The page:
Since the beginning of his career, Algren wrote to reflect the moment in time he was living through, so he quickly lost interest in writing about the war and began to envision the book you’re holding. “[I]f you’re going to write a war novel, you have to do it while you’re in the war,” he explained later. “Two months after the war it was gone; but I was living in a living situation . . . I mean, the neighborhood I was living in, and these people, were a lot more real than the Army was.”

The Man with the Golden Arm is informed by Algren’s research, but not tethered to it. He often transcribed overheard conversations and interviews, and he would organize that material into lists of vernacular and snippets of dialog. From that raw material, he crafted characters who were amalgams of the people he knew and interacted with, and built a world for them to occupy that was constructed of mellifluous prose that transitions fluidly ix between observation and dialogue—melding characters and environment into a cohesive whole.

The war has ended in Golden Arm, and in its wake, the city has grown hostile to Algren’s people. They are grifters, card dealers, drunks, bartenders, and thieves, and each knows “the great, secret and special American guilt of owning nothing, nothing at all, in the one land where ownership and virtue are one.” Their lives revolve around the Tug & Maul Bar, the apartments inside Schwabatski “The Jailer’s” building at 1860 West Division Street, and the Saloon Street police station. And they have names so evocative they are almost stories in their own right. Arranged in stanzas, they read like poetry.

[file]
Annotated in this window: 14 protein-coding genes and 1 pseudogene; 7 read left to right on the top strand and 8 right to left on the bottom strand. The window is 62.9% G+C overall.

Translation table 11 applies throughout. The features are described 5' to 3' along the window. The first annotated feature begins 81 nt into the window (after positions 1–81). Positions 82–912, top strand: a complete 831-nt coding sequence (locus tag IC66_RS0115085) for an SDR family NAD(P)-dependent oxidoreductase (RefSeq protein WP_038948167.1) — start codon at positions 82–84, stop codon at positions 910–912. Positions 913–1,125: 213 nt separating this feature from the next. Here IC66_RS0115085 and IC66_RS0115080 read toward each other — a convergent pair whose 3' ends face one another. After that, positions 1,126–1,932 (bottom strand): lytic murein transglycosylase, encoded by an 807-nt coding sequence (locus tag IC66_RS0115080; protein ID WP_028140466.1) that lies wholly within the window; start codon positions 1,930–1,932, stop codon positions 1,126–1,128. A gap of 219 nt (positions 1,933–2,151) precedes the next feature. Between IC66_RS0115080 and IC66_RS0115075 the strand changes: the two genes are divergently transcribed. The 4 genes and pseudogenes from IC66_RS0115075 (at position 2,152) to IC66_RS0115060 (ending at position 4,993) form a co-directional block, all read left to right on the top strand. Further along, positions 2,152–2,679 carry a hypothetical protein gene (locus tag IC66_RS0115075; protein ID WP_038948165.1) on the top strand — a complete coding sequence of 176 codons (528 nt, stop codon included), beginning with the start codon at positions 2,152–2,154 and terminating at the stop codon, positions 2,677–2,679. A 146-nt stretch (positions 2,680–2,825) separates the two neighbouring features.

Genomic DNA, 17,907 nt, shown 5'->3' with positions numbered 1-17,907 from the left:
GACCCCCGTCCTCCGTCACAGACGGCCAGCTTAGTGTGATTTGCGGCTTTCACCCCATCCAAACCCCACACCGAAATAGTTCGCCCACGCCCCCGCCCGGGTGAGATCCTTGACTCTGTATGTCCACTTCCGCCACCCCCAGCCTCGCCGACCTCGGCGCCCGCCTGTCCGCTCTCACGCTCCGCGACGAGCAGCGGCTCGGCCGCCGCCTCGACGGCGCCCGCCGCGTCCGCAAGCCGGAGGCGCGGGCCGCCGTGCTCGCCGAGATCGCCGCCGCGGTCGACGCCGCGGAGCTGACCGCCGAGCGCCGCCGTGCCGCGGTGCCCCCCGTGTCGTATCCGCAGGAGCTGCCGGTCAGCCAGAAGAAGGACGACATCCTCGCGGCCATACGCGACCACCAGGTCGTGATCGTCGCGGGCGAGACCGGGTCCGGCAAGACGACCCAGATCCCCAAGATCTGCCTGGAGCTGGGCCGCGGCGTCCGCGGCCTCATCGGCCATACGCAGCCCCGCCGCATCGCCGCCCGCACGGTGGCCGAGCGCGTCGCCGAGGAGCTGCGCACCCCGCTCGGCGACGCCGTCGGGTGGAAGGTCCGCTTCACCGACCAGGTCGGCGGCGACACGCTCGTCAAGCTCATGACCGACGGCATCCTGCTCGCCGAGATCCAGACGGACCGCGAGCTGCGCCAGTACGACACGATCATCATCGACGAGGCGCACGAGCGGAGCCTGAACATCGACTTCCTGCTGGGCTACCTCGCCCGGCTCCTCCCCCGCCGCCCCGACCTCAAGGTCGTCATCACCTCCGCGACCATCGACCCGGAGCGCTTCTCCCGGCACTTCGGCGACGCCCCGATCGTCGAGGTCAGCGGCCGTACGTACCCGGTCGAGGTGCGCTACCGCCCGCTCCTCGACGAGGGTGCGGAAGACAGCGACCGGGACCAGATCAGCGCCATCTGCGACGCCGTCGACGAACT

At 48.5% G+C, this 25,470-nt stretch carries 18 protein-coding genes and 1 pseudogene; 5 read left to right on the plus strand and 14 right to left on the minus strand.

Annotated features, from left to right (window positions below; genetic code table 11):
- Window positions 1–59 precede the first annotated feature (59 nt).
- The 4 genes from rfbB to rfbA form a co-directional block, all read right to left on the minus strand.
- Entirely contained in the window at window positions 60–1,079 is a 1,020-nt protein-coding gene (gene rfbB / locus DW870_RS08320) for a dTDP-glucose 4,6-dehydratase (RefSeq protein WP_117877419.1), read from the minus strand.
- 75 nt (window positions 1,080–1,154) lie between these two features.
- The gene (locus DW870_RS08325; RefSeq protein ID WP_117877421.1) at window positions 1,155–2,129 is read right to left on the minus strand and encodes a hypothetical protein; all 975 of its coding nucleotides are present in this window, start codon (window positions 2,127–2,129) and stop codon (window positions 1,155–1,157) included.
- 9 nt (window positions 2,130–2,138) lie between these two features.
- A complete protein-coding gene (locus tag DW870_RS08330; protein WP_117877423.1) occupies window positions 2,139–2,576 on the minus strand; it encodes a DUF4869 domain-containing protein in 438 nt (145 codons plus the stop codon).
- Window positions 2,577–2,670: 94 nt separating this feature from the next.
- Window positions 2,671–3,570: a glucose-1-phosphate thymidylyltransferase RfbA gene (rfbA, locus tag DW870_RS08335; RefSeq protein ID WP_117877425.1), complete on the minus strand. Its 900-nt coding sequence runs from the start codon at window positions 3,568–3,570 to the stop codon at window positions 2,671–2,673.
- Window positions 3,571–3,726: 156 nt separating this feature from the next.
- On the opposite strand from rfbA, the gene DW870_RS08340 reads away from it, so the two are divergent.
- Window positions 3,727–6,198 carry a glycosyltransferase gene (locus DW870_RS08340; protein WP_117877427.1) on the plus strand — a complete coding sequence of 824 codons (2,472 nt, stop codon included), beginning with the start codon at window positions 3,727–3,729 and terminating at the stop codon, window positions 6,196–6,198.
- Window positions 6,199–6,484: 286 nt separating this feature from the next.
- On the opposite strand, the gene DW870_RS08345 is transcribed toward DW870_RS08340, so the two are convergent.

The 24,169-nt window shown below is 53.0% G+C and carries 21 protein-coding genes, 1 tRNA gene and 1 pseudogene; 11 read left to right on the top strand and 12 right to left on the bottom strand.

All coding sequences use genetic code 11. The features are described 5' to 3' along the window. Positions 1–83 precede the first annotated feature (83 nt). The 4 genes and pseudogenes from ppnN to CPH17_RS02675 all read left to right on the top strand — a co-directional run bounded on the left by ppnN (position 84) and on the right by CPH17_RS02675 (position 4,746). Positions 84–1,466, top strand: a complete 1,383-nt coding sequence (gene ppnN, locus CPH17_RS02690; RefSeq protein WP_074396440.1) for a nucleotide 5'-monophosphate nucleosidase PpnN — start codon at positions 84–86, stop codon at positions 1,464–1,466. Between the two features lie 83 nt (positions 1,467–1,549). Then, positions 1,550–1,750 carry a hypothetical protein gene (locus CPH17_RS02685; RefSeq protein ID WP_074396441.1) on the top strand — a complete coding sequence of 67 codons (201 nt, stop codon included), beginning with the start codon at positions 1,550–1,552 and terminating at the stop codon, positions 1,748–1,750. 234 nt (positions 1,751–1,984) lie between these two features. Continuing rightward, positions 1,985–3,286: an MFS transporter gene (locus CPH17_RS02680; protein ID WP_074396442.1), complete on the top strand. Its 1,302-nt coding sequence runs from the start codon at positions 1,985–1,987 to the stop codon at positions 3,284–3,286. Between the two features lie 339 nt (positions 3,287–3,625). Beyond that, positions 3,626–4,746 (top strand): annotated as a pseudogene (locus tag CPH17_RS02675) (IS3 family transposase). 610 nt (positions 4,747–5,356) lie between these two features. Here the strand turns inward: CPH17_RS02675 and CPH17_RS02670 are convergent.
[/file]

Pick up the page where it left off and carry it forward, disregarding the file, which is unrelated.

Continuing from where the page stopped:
Frankie “Machine” Majcinek, “Zosh,” and Solly “Sparrow” Saltskin

“Record Head” Bednar, Antek Witwicki, and “Zero” Schwiefka

Molly Novotny and Drunkie John

Louie Fomorowski


Most directly, Golden Arm is about Frankie Machine—a veteran, a card dealer who presides over a backroom game, and a husband. His wife, Sophie—“ Zosh,” to Frankie—is confined to a wheelchair. She had been in the passenger seat when Frankie drove a car into a light post and then a billboard. On the night in question, they had been celebrating the end of the war by drinking triple shots. Her injuries seemed minor but several days later—on the night of V-J Day—she claimed that her legs had stopped working. “The blessed, cursed, wonderful-terrible God’s-own-accident that had truly married them at last,” she calls it.